Galileo

I went to Stratford-Upon-Avon this weekend to see a performance of Brecht’s Life of Galileo. I start by looking at the Guild Chapel with its doom frescos before by the banks of the Avon to Holy Trinity church, with its elaborate monuments, misericords and Kempe stained glass. Back into Stratford and I have a look at Bancroft Gardens and its Shakespeare statues and the American fountain. I then visit the Shakespeare Birthplace and the New Place. The play itself is perhaps the least Brechtian of Brecht’s plays; a fact that may account for its popularity. To a large extent, it depicts an narrative of scientific progress as a determinant of social change by undermining reactionary forces (with the Catholic church paralleled to the Nazis) but Brecht’s rewrites after Hiroshima equally dwell on technology as a means of supporting conservative ends, as with the idea of telescopes as a support for the Venetian navy. Galileo accordingly emerges as an ambivalent figure; in one instance a hero of the enlightenment and in the other someone who advances his career, disregards his daughter’s future and recants out of self interest rather than as a means of covertly advancing scientific truth.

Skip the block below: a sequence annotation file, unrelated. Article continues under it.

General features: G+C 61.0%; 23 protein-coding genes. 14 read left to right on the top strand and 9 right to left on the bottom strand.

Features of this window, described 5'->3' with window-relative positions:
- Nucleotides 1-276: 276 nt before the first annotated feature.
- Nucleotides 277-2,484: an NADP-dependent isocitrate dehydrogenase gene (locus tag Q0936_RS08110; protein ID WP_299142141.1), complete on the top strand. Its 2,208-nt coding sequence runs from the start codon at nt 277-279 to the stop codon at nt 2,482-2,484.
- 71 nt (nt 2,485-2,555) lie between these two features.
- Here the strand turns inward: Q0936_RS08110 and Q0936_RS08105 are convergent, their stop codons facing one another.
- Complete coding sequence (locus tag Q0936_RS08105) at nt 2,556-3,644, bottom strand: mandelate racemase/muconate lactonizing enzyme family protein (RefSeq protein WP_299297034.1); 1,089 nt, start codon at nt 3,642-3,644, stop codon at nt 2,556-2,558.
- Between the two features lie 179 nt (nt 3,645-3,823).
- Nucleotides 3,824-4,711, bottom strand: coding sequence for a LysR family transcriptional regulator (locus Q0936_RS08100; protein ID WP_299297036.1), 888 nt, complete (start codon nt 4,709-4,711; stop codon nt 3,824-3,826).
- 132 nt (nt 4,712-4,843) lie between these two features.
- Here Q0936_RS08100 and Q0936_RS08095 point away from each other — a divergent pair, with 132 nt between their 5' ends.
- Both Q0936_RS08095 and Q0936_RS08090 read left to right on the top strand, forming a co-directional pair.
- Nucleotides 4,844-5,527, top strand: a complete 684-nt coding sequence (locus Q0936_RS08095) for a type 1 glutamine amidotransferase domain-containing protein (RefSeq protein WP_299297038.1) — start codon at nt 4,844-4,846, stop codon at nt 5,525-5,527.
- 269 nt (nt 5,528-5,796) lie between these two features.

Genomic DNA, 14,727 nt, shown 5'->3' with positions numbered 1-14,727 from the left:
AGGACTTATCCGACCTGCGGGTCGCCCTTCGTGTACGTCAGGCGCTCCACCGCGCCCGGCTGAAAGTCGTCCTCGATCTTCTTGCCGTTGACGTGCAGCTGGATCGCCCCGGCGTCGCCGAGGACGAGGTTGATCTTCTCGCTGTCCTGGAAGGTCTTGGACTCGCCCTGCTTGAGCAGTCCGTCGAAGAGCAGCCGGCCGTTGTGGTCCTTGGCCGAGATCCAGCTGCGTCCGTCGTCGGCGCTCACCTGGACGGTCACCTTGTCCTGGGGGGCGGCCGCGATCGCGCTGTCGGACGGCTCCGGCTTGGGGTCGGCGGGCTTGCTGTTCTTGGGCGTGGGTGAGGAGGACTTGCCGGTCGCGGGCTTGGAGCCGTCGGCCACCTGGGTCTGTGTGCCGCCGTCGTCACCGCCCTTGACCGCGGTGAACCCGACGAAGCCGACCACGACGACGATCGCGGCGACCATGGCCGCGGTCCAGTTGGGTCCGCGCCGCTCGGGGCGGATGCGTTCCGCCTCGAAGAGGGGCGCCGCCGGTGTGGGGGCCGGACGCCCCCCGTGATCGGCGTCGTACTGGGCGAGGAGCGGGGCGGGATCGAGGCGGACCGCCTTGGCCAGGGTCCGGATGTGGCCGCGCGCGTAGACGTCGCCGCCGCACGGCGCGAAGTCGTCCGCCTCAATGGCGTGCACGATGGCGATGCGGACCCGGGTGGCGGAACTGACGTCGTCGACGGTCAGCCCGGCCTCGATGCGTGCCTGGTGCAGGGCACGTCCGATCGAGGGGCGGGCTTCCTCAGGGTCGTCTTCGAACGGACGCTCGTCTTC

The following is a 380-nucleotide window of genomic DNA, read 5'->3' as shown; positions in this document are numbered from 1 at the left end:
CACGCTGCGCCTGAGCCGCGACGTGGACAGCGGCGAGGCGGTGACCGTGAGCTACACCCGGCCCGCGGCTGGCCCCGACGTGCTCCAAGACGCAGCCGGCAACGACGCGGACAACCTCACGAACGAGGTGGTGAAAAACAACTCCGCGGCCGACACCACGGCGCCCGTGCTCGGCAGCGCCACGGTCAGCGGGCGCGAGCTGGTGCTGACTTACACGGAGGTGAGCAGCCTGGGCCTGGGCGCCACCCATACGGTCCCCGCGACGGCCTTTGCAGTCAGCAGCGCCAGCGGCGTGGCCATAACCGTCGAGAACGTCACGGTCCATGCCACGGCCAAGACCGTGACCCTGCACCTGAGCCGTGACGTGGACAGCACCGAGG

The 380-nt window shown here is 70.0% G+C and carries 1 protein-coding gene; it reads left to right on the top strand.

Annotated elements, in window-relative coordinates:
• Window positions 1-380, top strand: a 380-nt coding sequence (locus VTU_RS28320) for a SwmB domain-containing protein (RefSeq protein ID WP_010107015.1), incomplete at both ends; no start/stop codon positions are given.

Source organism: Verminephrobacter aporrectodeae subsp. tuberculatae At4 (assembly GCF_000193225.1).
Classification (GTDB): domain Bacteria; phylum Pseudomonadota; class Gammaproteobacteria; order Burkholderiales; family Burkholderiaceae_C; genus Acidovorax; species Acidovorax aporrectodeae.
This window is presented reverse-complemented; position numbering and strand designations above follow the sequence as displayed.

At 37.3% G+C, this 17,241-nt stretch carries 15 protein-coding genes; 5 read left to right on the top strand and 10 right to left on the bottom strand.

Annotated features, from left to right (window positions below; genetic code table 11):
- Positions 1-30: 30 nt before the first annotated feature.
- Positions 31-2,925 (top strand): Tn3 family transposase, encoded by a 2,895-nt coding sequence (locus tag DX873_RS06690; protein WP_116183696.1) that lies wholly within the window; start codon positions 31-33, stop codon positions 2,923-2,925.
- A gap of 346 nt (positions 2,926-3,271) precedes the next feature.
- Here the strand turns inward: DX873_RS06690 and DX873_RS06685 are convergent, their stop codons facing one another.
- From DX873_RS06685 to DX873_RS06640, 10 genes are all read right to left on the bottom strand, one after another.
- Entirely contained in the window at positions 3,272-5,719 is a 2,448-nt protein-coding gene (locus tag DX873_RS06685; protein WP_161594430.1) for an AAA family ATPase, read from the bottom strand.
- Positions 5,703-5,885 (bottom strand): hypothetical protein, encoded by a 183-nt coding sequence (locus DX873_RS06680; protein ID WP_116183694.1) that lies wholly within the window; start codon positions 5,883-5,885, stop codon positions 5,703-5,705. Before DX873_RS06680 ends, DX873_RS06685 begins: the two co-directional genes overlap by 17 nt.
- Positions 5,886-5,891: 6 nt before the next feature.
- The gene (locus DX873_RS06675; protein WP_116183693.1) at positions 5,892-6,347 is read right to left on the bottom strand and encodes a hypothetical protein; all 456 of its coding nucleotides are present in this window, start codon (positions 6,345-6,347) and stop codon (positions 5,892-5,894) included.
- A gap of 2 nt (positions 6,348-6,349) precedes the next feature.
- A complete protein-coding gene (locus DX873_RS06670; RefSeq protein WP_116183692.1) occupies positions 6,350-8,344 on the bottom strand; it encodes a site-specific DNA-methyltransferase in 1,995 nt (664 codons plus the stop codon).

Back in London the following weekend and I visit the Royal Academy’s Manet exhibition. As an exhibition, it seems rather padded with bare walls and assorted historical notes to draw attention from the absence of most of Manet’s most famous. The exhibition is in many respects less about the paintings and more a biographical study of the painter, drawing attention to the backgrounds and biographies of his subjects. Perhaps as a consequence of that, Manet’s art comes through as rather protean, skipping between subjects and styles freely. A painting of Monet and his family shows the influence of impressionism but most of the paintings here tend towards portraiture of bourgeois subjects, excepting the small Courtauld copy of Déjeuner sur l’herbe; more realist works like The Absinthe Drinker or A Bar at the Folies-Bergère are not here. Many of the portraits are accordingly quite traditional; the painting of Zola with the emblems of the painter and his subject placed around the study could have been by Holbein. Many of the works include still lifes that recall Dutch paintings while the painting of Zastruc with a cutaway section behind him showing a kitchen recalls Velasquez. Like Velasequz, Manet is notable for his use of perspective, as wit his painting of The Luncheon where an indistinct figure in the background stares straight out of the canvas as the boy in the centre looks away from the viewer. Later works likeThe Railroad go rather further in challenging what should be central to a painting, with the child in the centre standing with their back to the viewer while a female figure at the edge stares outwards.

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